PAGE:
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Government to open 6 new embassies

TOBIAS— Dubai and Israel are strategic

The government has six new embassies on its list. The new embassies are expected to have a workforce of about 50 officers.

While six new embassies are approved, over 100 diplomats are yet to depart for missions to start work.

These embassies include Jerusalem, Dubai, Gaborone, Abuja, Kinshasa and Doha, according to the deployment status of diplomats as of February 26 2022, prepared by the Ministry of Foreign Affairs.

For the Jerusalem embassy, the government is expected to identify 10 officers. These include ambassador at grade D, Deputy Head of Mission, counsellor, defence attaché, first secretaries for investment, political desk, and administration and second secretary for trade and two-third secretaries for general duties.

Seven officers are earmarked for the Doha mission. These include ambassador, deputy Head of Mission, counsellor, two first secretaries for economics, labour and second secretary for administration and an interpreter.

In Kinshasa, the government is expected to deploy one messenger, driver, receptionist, third secretary for general duties, vice-consul responsible for administration, another vice-consul for immigration and vice council general, deputy consul general and consul general.

The Abuja embassy is expected to have eight officers while the Dubai embassy will have six. Three officers already appearing on the Dubai list are Richard Jackson Mdyetseni as Consular General at grade F and Andrew Chifukwa, Vice Consul responsible for immigration, and Gift Kumwenda, who is responsible for trade. Three posts are yet to be filled.

The Gaborone list is empty and does not show the required number of officers for the embassy.

Ministry of Foreign Affairs spokesperson John Kabaghe confirmed the development but was quick to say that they would be opened in phases depending on the availability of funds.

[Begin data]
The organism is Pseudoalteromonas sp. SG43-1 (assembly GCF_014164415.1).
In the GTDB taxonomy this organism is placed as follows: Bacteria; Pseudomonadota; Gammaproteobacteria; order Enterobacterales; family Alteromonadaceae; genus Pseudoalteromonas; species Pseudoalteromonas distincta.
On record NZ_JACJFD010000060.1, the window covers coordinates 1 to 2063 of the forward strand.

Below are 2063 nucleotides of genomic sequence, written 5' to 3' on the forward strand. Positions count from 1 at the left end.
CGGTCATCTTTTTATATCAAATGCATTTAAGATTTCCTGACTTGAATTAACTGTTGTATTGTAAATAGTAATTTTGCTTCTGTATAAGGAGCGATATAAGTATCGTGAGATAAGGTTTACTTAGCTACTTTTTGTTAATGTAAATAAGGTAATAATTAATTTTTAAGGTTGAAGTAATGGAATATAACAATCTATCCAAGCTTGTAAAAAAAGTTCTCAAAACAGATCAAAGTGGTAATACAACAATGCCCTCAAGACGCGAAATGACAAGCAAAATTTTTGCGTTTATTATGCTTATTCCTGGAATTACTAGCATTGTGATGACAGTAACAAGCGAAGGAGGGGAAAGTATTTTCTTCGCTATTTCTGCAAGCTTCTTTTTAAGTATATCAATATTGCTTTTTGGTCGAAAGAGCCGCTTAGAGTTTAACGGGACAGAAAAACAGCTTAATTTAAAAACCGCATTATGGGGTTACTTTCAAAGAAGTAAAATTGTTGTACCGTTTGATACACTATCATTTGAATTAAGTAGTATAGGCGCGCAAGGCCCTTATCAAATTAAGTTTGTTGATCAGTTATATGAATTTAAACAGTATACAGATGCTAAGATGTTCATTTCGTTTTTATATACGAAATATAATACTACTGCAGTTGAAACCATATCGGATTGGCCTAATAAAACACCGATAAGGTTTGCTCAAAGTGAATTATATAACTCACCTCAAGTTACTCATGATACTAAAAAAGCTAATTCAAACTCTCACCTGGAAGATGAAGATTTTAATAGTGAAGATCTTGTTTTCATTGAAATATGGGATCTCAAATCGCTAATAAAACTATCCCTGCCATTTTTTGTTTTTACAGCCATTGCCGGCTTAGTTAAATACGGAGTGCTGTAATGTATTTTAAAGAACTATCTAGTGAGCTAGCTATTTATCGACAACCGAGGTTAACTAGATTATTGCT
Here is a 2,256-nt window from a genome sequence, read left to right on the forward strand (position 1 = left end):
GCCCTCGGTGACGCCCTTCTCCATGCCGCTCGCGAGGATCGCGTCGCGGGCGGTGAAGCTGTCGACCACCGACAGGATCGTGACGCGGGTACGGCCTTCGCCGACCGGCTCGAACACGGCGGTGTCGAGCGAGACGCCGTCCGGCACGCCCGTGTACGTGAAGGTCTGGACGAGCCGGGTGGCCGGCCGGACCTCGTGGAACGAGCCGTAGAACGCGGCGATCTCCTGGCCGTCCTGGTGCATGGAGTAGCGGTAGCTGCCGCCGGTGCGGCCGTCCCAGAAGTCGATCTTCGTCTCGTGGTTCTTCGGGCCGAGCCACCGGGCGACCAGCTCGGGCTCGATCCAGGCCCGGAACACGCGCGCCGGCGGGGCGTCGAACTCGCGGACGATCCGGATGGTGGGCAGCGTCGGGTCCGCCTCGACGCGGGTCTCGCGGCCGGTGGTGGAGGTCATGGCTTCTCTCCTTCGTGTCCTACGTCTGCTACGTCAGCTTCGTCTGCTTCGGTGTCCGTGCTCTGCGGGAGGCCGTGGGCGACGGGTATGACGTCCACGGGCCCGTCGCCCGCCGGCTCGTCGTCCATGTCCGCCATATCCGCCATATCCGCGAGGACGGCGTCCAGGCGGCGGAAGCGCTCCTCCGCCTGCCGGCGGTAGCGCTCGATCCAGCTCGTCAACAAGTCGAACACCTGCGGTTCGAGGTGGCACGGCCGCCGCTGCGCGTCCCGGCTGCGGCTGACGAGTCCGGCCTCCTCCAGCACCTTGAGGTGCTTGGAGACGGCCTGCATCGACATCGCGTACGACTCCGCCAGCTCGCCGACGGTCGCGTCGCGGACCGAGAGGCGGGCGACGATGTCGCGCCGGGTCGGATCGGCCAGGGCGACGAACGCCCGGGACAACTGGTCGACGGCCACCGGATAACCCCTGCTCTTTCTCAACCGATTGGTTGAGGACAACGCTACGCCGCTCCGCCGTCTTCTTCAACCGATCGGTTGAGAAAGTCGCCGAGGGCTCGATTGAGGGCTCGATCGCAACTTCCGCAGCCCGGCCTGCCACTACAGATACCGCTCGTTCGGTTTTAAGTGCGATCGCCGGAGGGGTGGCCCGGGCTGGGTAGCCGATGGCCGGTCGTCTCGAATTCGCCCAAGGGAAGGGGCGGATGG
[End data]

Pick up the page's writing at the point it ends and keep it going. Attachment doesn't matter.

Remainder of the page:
He said Dubai Consulate is already operational while the Doha mission has just been opened.

Centre for Research and Consultancy Director Milwad Tobias said, if all the new missions are operational on residential basis, the development would counter the potential gains from expenditure control measures announced in the national budget statement of 2022- 23.

“However, if some are on non-residential basis, to mean that an existing mission will have extended mandate in the newly established mission, then that is a welcome development,” Tobias said.

“Dubai and Israel are strategic; as such, we can have residential missions. The others can be non-residential,” he added.

As these diplomats are to be identified, around 113 diplomats are yet to depart for embassies to start work.

For example, the list shows that eight officers have not yet departed for Washington, six for Tokyo, two for Tete province, six for Pretoria, four for New York, seven for New Delhi, five for Nairobi, three for Maputo, three for Lusaka, six for London, four for Kuwait and 10 for Johannesburg.

Others are six for Harare, eight for Geneva, six for Dar-es-Salam, eight for Cairo, five for Brussels, six for Brasilia and six for Berlin.

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